Hey JJ, btw good seeing you in Cholla Bay a few weeks ago. Are those Sardines good for whole dead bait or don't even mess with them? Rock bass and greenbacks damn near last all day in the bait tank. I was doing what the book says and cutting off the dorsal spines for SENOR Grouper. For bait, it's absolutely amazing how much fish a SABIKI rig catches. Someone at SM told us that if you touch the Sardine or handle it they will die immediately in the bait tank so we started using our little sabiki de-hooker tool to just do it right into the tank but they still rolled almost immediately.I'll give you a tip Joe..........
EVERY TIME you get a hit with a trolled jig reel her in and cutoff four or five feet of line and retie the lure. The smallest ding on mono is where it is going to break. I have a habit when fishing in any environment to put two fingers on that last few feet and give it a feel. You are going to save a lot of expensive lures and bring in more lunkers like the fine one in your pix.
I guess we will be eating beer battered Sardinero manana en la noche after you setting off my grouper alarm!
Great catch Joe and you didn't even have to run forty miles out.
So Stu, when I'm live baiting do I hold the rod in free spool or something with thumb pressure? I assume this is to take the initial hit without snapping a rod in half. Also, thanks for the Sardines tip. And yea, the scales come off immediately and get all over the boat.Do NOT put sardines in your bait tank. As you learned, they die immediately and they shed a lot of scale that clogs shit up. We usually throw them in a five gallon bucket with ice. They make good dead bait. Biggest black seabass I've ever caught was on a dead sardine. Halibut will chow them, too. Elephants love eating peanuts!
Also, I never deadstick a live bait. Have had 130 lb graphite roller guide rods snapped like a toothpick doing that. Expensive way to learn!
I admire your dedication and you're obviously learning the ropes! Nice fish, the effort is paying off. Safe Marine is the only way to go in my opinion. Convenience is worth It. Glad ya got your fish itch scratched, sounds like a great trip!
When I'm live baiting, I drop til I hit bottom, then lock the reel with heavy drag and just ping the weight off the bottom as we drift. The rigs you have are perfect. I make my own and use 80 lb. mono to the hook and three ft. of 20 or 30 lb. that runs down from the tri-swivel to the weight. Keeps your bait swimming a couple feet off the bottom and if they try to rock you, the weight line breaks easily but the hook line does not.So Stu, when I'm live baiting do I hold the rod in free spool or something with thumb pressure? I assume this is to take the initial hit without snapping a rod in half. Also, thanks for the Sardines tip. And yea, the scales come off immediately and get all over the boat.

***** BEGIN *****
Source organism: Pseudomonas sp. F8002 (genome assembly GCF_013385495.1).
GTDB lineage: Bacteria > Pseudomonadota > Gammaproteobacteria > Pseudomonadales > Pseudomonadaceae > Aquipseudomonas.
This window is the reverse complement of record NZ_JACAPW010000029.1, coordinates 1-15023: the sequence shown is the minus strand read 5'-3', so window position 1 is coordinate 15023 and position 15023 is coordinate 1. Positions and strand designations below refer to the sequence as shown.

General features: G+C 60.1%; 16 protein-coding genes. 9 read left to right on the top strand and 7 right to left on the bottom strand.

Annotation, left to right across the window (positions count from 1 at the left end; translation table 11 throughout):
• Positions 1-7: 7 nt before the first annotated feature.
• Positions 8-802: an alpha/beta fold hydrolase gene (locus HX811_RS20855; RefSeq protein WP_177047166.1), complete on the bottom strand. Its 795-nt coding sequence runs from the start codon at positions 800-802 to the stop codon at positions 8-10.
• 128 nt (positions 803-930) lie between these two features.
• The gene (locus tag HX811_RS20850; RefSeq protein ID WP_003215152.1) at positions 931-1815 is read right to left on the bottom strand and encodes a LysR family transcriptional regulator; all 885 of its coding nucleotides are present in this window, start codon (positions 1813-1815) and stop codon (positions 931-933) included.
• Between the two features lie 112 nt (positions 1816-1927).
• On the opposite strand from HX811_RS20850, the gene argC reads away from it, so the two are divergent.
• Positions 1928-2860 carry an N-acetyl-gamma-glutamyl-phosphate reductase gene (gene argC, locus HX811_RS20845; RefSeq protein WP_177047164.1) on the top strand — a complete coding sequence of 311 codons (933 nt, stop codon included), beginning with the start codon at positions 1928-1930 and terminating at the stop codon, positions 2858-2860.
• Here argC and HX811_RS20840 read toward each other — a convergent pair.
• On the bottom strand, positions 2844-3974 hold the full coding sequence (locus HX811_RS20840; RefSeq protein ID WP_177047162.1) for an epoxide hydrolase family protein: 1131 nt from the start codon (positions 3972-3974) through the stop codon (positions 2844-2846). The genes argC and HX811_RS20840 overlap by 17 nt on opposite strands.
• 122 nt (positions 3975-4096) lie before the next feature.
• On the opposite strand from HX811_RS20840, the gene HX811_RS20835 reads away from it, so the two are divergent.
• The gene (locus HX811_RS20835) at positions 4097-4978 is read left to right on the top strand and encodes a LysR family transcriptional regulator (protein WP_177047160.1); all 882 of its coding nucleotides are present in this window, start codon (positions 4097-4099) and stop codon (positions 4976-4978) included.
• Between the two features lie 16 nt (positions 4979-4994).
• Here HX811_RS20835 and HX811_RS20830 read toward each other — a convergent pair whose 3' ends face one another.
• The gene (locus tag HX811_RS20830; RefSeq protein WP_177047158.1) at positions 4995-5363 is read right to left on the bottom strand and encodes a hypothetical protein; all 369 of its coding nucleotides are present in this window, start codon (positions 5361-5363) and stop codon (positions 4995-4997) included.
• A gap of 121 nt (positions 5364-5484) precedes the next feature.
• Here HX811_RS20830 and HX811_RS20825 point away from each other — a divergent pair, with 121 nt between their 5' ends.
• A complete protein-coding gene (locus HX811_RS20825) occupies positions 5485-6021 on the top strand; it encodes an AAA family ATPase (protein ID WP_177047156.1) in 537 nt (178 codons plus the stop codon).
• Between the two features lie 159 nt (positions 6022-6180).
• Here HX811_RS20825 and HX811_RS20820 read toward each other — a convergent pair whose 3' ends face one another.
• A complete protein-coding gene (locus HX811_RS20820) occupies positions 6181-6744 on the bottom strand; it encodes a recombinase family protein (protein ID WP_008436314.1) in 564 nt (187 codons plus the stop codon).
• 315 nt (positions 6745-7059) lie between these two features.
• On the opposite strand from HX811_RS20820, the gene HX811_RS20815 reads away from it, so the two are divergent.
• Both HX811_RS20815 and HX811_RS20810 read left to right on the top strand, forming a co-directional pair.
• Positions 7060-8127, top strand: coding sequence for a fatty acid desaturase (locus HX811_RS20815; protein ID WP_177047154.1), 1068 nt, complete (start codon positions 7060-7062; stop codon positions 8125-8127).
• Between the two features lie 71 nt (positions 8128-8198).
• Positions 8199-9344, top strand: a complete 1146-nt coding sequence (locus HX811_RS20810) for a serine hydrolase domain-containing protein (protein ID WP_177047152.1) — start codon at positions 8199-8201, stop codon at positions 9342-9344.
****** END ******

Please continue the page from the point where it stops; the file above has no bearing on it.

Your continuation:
We did have one Boner in the bait tank but it rolled on the ride out to the mark. My bait tank system is kind of pissing me off. The pickup is near the motor bracket on the transom which I've learned is a low pressure area so under motor I can't pump water. Then, not every time but usually most of the time after motoring and coming to a stop you go to turn bait pump on and it's air locked. Won't pump water. So I have to open the battery compartment hatch and reach down in there and quickly open and close the cartridge while the pump is on and then it starts pulling water. The other problem is water level and keeping the water fresh. Under motor the water is sloshing around so bad that we only have half a tank of water when we get to the mark and then I usually either accidentally leave the pump running and flood the hull or forget to turn it on periodically and the water is stagnant and not being circulated enough...When I'm live baiting, I drop til I hit bottom, then lock the reel with heavy drag and just ping the weight off the bottom as we drift. The rigs you have are perfect. I make my own and use 80 lb. mono to the hook and three ft. of 20 or 30 lb. that runs down from the tri-swivel to the weight. Keeps your bait swimming a couple feet off the bottom and if they try to rock you, the weight line breaks easily but the hook line does not.
Also, those first few seconds when they hit is critical. If you're dead sticking it, they can run and will cave you. If you're holding the rod, you can quickly reel hard and get them off the bottom and you'll usually win that battle. Otherwise, they'll break you off. Takes a little practice, but is easy enough. I remember telling a guy on my boat the minute the weight hits the bottom, lock the reel and get ready to get hit by a freight train. He thought I was bluffing. He dropped and locked the reel and just stood there with a dumb look on his face then BAM! He wasn't expecting the strike and it brought him to his knees on the deck and the rod against the rail. He hung on for dear life. The grouper got off. After he stood back up, he looked at me and said "I've never felt any fish strike like that in my life!" I just laughed, yup, tried to warn you.